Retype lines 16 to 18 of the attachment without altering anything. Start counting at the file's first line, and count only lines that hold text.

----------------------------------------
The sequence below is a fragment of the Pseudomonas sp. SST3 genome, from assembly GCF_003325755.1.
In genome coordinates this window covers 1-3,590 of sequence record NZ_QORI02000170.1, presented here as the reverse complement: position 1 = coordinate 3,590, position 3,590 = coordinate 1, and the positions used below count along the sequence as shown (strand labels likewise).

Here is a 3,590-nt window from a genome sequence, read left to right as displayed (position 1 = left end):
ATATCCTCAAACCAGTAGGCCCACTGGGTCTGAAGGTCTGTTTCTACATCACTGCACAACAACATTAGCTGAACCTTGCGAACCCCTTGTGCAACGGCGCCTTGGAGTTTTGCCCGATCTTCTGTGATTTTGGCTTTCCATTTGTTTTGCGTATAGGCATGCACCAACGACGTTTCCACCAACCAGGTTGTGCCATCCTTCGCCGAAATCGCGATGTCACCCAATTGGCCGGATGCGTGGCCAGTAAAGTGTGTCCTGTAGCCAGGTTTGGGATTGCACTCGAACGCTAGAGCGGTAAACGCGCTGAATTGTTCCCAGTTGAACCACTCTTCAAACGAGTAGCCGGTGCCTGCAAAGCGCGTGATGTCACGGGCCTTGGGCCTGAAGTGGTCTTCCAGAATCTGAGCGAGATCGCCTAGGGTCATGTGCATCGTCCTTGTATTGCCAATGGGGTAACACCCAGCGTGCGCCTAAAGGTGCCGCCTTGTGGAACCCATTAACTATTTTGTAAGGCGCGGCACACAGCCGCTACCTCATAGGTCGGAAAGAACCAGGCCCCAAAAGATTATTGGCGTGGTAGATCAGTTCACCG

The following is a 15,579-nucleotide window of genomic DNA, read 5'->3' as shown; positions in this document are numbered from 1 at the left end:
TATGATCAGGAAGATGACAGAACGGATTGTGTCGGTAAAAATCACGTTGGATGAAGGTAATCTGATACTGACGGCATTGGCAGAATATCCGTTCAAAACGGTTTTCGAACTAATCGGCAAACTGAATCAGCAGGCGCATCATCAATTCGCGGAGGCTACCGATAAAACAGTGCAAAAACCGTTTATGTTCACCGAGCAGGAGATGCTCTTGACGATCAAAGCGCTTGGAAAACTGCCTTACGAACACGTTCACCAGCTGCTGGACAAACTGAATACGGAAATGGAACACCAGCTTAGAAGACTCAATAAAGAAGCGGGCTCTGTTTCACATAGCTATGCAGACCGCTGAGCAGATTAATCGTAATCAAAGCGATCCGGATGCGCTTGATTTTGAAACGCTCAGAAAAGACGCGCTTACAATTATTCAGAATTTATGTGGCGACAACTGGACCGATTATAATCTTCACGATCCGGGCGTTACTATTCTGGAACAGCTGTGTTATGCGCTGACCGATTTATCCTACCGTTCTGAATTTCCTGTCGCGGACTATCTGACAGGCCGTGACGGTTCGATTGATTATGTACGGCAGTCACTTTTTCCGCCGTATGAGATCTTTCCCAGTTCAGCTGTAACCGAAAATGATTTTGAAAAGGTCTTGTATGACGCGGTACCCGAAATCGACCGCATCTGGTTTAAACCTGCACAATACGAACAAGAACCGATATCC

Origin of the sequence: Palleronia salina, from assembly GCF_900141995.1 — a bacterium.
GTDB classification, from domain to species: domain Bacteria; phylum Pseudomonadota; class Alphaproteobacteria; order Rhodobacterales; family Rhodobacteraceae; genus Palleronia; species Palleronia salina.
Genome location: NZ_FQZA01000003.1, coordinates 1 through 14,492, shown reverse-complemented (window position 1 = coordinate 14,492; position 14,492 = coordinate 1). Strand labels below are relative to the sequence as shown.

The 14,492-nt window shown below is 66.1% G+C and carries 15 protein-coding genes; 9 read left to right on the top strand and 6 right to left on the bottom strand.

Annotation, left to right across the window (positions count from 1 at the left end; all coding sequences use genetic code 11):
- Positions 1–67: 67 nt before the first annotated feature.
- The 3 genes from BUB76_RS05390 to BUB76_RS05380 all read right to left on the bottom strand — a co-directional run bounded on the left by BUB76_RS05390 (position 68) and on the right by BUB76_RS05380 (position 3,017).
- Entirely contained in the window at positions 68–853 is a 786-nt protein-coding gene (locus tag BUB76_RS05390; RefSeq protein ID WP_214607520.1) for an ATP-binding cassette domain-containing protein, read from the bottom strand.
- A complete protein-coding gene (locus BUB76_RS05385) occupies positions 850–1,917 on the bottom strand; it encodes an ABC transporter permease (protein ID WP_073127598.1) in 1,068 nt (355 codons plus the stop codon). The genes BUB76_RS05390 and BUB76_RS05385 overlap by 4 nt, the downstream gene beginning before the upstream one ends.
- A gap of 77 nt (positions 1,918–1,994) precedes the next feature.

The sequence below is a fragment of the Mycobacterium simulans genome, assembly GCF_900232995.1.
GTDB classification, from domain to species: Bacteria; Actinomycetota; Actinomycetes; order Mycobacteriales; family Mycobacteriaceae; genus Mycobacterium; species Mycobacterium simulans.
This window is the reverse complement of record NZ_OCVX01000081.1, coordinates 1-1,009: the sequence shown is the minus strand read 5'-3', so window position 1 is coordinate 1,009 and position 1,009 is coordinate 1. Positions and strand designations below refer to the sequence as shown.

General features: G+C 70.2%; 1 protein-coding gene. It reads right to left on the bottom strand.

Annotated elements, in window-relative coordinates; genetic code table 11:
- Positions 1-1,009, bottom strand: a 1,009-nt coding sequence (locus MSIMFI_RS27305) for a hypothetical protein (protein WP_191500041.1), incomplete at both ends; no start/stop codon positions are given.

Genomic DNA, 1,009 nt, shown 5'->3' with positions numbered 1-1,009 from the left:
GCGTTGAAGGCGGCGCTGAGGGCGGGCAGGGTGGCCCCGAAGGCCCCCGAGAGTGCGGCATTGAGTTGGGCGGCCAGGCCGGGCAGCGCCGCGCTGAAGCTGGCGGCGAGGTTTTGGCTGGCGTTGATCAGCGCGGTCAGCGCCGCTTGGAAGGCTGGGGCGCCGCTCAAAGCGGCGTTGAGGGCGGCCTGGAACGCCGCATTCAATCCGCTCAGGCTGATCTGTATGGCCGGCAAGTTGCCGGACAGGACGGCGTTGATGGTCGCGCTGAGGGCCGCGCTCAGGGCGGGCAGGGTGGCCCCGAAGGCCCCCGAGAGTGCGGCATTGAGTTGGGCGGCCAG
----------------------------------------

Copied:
- A gap of 77 nt (positions 1,918–1,994) precedes the next feature.

The sequence below is a fragment of the Mycobacterium simulans genome, assembly GCF_900232995.1.
GTDB classification, from domain to species: Bacteria; Actinomycetota; Actinomycetes; order Mycobacteriales; family Mycobacteriaceae; genus Mycobacterium; species Mycobacterium simulans.